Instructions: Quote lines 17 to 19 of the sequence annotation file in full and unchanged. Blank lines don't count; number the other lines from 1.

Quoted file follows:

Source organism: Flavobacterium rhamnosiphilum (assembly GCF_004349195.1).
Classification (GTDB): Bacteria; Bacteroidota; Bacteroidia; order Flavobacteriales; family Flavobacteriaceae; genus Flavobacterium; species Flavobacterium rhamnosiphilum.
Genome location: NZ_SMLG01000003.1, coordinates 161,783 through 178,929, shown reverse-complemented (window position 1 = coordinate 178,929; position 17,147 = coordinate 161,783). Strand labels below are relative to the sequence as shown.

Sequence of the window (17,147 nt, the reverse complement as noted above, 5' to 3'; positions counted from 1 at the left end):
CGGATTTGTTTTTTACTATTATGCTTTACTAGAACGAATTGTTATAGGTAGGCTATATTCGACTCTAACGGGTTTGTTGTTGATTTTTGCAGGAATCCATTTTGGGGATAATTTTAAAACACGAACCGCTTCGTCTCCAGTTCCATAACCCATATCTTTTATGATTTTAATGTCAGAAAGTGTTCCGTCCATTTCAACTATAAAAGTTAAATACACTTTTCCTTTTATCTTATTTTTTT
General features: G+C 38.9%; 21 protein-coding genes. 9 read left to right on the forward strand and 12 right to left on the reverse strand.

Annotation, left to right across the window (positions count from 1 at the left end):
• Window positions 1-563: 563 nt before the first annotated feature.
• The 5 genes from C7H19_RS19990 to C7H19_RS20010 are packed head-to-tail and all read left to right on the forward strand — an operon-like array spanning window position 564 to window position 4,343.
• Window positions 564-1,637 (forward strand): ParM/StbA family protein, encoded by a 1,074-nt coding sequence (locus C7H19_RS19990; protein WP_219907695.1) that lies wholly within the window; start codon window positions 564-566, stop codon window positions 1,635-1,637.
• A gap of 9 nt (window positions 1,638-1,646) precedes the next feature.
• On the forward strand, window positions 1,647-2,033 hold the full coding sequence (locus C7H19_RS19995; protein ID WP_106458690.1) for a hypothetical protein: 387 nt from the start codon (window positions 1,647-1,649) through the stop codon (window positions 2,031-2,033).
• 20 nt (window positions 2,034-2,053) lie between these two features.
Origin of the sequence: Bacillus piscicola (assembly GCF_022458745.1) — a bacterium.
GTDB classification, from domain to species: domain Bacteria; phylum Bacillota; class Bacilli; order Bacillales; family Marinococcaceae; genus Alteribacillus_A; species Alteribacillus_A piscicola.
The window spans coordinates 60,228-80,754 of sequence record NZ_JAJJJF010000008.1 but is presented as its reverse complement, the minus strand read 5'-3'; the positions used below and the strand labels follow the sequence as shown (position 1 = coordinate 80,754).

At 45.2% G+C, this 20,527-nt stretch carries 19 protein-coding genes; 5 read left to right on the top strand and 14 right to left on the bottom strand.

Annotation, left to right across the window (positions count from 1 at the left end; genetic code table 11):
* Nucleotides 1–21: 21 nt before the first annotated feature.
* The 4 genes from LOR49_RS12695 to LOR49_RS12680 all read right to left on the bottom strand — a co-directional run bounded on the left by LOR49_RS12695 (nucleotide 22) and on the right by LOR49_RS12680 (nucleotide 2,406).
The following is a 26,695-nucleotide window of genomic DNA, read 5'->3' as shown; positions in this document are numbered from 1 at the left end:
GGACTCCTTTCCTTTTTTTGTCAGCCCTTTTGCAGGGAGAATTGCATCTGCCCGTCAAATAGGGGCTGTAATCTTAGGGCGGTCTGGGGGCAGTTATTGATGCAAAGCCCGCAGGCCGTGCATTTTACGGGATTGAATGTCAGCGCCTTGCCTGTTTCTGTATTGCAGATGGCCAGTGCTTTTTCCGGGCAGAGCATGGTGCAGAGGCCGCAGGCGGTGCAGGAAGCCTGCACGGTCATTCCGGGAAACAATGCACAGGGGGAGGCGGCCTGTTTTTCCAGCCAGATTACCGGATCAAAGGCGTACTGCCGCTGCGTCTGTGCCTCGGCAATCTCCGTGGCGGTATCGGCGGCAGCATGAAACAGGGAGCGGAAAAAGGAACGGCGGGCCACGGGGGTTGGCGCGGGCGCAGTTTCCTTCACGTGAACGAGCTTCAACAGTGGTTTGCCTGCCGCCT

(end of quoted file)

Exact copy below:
At 45.2% G+C, this 20,527-nt stretch carries 19 protein-coding genes; 5 read left to right on the top strand and 14 right to left on the bottom strand.

Annotation, left to right across the window (positions count from 1 at the left end; genetic code table 11):
* Nucleotides 1–21: 21 nt before the first annotated feature.